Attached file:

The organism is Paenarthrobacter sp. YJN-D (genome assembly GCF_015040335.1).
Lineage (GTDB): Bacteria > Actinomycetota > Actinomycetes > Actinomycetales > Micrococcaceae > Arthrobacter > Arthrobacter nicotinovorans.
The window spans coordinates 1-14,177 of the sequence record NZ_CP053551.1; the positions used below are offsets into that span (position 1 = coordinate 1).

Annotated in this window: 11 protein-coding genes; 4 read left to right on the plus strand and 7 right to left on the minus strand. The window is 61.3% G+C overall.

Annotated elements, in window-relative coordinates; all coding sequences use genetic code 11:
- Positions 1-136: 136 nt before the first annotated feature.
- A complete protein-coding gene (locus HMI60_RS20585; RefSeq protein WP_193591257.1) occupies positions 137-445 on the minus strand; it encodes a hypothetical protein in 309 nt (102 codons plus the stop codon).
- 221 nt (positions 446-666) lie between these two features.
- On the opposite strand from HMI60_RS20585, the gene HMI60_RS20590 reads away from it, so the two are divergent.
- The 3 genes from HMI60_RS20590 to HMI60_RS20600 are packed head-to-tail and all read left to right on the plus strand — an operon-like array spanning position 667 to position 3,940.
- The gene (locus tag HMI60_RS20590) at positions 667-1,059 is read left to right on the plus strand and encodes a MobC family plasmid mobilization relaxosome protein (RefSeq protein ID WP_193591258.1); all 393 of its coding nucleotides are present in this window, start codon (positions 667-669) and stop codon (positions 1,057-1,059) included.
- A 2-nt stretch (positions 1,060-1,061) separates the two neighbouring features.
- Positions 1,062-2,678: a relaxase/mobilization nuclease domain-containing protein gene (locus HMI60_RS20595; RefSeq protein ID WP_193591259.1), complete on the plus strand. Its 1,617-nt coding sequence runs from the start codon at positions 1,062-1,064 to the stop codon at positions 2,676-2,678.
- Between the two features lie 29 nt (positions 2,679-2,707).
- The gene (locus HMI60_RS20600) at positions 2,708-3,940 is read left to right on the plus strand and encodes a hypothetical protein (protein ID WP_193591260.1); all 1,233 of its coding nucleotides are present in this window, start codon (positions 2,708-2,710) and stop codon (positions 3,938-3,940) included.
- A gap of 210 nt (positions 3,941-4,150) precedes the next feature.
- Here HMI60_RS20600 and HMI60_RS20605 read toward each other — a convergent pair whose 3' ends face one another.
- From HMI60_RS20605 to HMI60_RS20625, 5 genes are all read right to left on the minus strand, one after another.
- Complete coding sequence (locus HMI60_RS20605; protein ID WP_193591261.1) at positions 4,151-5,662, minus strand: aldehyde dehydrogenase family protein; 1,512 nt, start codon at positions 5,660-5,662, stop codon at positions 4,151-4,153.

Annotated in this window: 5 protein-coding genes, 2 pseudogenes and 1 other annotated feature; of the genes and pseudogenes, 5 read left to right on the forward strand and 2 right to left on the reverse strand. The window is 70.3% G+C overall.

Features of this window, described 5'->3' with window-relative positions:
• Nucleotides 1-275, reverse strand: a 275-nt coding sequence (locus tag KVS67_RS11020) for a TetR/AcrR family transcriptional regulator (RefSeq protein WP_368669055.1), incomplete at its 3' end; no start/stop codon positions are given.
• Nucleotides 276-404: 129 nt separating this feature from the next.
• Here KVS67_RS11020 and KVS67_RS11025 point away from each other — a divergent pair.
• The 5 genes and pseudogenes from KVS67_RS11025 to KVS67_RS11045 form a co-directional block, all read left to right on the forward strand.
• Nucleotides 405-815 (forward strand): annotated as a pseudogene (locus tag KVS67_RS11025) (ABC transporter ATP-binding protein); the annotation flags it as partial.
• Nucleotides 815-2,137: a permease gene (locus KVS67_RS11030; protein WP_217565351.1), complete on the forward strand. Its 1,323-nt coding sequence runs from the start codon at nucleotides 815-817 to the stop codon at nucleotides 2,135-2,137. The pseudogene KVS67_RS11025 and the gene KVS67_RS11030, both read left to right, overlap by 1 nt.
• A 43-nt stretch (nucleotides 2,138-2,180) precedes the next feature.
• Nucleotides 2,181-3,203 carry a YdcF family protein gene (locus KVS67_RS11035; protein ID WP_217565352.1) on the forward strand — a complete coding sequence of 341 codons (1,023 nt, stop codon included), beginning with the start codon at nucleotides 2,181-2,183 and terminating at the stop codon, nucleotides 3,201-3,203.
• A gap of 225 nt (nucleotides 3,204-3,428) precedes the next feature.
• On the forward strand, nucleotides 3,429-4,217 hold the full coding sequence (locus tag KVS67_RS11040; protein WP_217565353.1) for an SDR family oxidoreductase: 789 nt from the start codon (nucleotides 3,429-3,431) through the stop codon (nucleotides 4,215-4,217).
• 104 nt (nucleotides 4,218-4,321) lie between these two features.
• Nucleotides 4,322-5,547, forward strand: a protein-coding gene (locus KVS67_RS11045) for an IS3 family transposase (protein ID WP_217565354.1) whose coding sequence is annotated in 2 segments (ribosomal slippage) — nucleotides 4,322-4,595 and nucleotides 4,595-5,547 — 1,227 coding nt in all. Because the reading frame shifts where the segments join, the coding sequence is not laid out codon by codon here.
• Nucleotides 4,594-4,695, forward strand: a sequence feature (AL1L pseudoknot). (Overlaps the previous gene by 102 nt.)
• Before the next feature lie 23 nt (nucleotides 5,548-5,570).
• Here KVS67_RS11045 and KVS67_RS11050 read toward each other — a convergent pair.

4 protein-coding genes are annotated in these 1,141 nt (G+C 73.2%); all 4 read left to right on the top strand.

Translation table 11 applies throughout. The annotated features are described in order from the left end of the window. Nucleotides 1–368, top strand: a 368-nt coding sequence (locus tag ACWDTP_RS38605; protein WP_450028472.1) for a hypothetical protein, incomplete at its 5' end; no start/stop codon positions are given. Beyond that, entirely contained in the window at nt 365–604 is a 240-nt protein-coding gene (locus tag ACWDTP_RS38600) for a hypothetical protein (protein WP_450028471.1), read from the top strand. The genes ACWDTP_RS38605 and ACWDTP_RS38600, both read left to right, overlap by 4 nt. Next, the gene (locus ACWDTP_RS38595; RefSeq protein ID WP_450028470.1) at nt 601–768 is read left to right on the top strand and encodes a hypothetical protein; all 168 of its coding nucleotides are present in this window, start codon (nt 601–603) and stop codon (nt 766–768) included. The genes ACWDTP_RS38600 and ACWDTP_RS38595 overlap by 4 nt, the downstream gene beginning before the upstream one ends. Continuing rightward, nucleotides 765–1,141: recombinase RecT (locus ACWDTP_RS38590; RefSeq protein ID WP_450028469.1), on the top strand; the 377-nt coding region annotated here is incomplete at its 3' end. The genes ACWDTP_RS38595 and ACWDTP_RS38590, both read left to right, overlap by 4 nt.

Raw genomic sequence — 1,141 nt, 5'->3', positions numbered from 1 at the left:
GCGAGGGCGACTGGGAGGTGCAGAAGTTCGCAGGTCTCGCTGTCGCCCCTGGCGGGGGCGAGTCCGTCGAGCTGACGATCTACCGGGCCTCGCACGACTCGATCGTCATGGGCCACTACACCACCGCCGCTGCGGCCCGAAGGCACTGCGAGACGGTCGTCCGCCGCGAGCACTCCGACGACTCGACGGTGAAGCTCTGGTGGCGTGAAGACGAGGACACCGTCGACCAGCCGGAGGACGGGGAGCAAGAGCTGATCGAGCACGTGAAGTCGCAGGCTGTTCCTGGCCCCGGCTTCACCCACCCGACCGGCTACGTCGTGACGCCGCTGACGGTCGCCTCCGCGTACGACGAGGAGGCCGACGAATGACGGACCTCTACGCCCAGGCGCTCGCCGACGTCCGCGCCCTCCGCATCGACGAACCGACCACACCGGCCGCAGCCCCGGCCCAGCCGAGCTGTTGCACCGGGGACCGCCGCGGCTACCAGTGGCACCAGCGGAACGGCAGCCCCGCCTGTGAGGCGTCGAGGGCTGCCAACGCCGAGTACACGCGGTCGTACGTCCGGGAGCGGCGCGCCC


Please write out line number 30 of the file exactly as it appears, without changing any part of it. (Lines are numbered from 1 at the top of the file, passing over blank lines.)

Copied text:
• A gap of 225 nt (nucleotides 3,204-3,428) precedes the next feature.